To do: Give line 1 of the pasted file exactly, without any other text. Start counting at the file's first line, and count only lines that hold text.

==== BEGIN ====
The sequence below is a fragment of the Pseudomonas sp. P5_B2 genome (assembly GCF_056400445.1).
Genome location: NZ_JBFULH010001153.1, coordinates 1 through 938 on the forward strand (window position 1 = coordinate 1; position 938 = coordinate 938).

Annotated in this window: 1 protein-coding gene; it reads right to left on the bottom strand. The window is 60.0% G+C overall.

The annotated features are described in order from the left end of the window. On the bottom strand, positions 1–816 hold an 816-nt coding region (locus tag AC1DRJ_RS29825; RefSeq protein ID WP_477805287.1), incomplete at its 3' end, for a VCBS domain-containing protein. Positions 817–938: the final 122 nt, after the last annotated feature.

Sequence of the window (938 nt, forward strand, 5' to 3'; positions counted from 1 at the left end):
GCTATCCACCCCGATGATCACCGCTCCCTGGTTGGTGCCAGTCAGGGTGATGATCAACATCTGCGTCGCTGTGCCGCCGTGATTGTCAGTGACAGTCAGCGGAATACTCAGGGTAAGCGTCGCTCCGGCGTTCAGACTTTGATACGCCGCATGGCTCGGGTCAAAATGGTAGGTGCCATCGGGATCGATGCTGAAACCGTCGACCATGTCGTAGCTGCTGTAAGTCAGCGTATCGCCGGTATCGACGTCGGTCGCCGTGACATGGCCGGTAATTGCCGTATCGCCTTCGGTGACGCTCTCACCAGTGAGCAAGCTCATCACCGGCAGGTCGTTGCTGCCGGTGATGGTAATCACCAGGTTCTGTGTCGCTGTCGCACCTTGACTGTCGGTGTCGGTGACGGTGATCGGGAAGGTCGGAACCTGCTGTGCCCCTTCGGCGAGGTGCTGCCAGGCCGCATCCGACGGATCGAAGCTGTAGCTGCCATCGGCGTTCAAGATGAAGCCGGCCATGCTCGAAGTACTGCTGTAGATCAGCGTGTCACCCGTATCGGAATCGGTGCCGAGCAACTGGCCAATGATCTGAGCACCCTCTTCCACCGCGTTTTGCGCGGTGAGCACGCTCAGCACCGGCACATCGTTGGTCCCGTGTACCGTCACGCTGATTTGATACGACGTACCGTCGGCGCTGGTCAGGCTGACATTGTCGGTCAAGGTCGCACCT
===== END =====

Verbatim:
The sequence below is a fragment of the Pseudomonas sp. P5_B2 genome (assembly GCF_056400445.1).